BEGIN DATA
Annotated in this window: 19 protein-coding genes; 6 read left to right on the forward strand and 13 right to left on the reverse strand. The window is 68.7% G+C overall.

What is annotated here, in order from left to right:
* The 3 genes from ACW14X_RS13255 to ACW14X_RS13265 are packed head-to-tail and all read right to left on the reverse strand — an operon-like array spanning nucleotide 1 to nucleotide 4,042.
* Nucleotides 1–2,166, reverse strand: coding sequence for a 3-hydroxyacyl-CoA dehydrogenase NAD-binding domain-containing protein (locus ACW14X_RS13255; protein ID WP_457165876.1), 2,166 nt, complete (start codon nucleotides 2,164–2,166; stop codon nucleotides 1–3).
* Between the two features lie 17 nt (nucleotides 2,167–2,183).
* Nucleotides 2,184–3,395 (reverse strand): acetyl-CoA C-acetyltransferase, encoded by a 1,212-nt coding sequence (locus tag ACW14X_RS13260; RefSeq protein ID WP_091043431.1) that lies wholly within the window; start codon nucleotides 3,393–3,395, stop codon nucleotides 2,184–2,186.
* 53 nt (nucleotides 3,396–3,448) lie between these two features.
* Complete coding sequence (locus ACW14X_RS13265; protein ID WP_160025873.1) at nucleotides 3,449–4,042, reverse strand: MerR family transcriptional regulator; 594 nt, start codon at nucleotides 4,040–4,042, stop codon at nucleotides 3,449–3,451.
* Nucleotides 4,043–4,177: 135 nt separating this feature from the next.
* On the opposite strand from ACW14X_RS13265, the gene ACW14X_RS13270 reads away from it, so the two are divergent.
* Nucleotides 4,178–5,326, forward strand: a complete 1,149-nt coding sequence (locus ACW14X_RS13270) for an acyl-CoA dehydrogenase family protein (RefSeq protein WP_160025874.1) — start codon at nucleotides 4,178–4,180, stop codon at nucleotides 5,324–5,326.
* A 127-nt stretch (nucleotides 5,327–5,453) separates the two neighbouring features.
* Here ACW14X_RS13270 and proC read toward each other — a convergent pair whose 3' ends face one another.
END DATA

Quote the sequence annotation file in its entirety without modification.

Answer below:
Annotated in this window: 19 protein-coding genes; 6 read left to right on the forward strand and 13 right to left on the reverse strand. The window is 68.7% G+C overall.

What is annotated here, in order from left to right:
* The 3 genes from ACW14X_RS13255 to ACW14X_RS13265 are packed head-to-tail and all read right to left on the reverse strand — an operon-like array spanning nucleotide 1 to nucleotide 4,042.
* Nucleotides 1–2,166, reverse strand: coding sequence for a 3-hydroxyacyl-CoA dehydrogenase NAD-binding domain-containing protein (locus ACW14X_RS13255; protein ID WP_457165876.1), 2,166 nt, complete (start codon nucleotides 2,164–2,166; stop codon nucleotides 1–3).
* Between the two features lie 17 nt (nucleotides 2,167–2,183).
* Nucleotides 2,184–3,395 (reverse strand): acetyl-CoA C-acetyltransferase, encoded by a 1,212-nt coding sequence (locus tag ACW14X_RS13260; RefSeq protein ID WP_091043431.1) that lies wholly within the window; start codon nucleotides 3,393–3,395, stop codon nucleotides 2,184–2,186.
* 53 nt (nucleotides 3,396–3,448) lie between these two features.
* Complete coding sequence (locus ACW14X_RS13265; protein ID WP_160025873.1) at nucleotides 3,449–4,042, reverse strand: MerR family transcriptional regulator; 594 nt, start codon at nucleotides 4,040–4,042, stop codon at nucleotides 3,449–3,451.
* Nucleotides 4,043–4,177: 135 nt separating this feature from the next.
* On the opposite strand from ACW14X_RS13265, the gene ACW14X_RS13270 reads away from it, so the two are divergent.
* Nucleotides 4,178–5,326, forward strand: a complete 1,149-nt coding sequence (locus ACW14X_RS13270) for an acyl-CoA dehydrogenase family protein (RefSeq protein WP_160025874.1) — start codon at nucleotides 4,178–4,180, stop codon at nucleotides 5,324–5,326.
* A 127-nt stretch (nucleotides 5,327–5,453) separates the two neighbouring features.
* Here ACW14X_RS13270 and proC read toward each other — a convergent pair whose 3' ends face one another.